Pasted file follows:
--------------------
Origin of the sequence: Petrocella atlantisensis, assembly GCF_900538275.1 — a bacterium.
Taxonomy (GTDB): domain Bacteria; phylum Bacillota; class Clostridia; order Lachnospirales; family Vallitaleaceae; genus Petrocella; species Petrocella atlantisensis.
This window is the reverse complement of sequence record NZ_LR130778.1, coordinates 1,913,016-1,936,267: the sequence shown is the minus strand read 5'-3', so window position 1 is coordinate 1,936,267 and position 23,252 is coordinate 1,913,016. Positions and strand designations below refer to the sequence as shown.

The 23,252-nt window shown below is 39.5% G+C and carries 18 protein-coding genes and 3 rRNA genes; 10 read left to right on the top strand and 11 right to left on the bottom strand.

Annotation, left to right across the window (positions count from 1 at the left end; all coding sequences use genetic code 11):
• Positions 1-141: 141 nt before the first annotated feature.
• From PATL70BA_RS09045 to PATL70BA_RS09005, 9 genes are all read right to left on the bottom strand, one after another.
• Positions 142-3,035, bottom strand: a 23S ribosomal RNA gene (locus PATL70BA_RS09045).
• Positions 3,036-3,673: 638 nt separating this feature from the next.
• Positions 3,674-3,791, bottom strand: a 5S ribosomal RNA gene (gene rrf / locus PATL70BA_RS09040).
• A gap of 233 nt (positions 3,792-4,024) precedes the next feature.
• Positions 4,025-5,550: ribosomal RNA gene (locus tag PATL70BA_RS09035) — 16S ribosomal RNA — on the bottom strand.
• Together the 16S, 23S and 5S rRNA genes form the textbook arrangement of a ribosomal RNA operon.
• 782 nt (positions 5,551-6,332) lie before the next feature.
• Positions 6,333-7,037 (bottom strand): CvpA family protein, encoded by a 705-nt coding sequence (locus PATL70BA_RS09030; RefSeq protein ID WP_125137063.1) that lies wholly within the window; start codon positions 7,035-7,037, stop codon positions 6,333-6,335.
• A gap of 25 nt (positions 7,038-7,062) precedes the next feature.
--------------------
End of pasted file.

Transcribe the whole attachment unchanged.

Origin of the sequence: Petrocella atlantisensis, assembly GCF_900538275.1 — a bacterium.
Taxonomy (GTDB): domain Bacteria; phylum Bacillota; class Clostridia; order Lachnospirales; family Vallitaleaceae; genus Petrocella; species Petrocella atlantisensis.
This window is the reverse complement of sequence record NZ_LR130778.1, coordinates 1,913,016-1,936,267: the sequence shown is the minus strand read 5'-3', so window position 1 is coordinate 1,936,267 and position 23,252 is coordinate 1,913,016. Positions and strand designations below refer to the sequence as shown.

The 23,252-nt window shown below is 39.5% G+C and carries 18 protein-coding genes and 3 rRNA genes; 10 read left to right on the top strand and 11 right to left on the bottom strand.

Annotation, left to right across the window (positions count from 1 at the left end; all coding sequences use genetic code 11):
• Positions 1-141: 141 nt before the first annotated feature.
• From PATL70BA_RS09045 to PATL70BA_RS09005, 9 genes are all read right to left on the bottom strand, one after another.
• Positions 142-3,035, bottom strand: a 23S ribosomal RNA gene (locus PATL70BA_RS09045).
• Positions 3,036-3,673: 638 nt separating this feature from the next.
• Positions 3,674-3,791, bottom strand: a 5S ribosomal RNA gene (gene rrf / locus PATL70BA_RS09040).
• A gap of 233 nt (positions 3,792-4,024) precedes the next feature.
• Positions 4,025-5,550: ribosomal RNA gene (locus tag PATL70BA_RS09035) — 16S ribosomal RNA — on the bottom strand.
• Together the 16S, 23S and 5S rRNA genes form the textbook arrangement of a ribosomal RNA operon.
• 782 nt (positions 5,551-6,332) lie before the next feature.
• Positions 6,333-7,037 (bottom strand): CvpA family protein, encoded by a 705-nt coding sequence (locus PATL70BA_RS09030; RefSeq protein ID WP_125137063.1) that lies wholly within the window; start codon positions 7,035-7,037, stop codon positions 6,333-6,335.
• A gap of 25 nt (positions 7,038-7,062) precedes the next feature.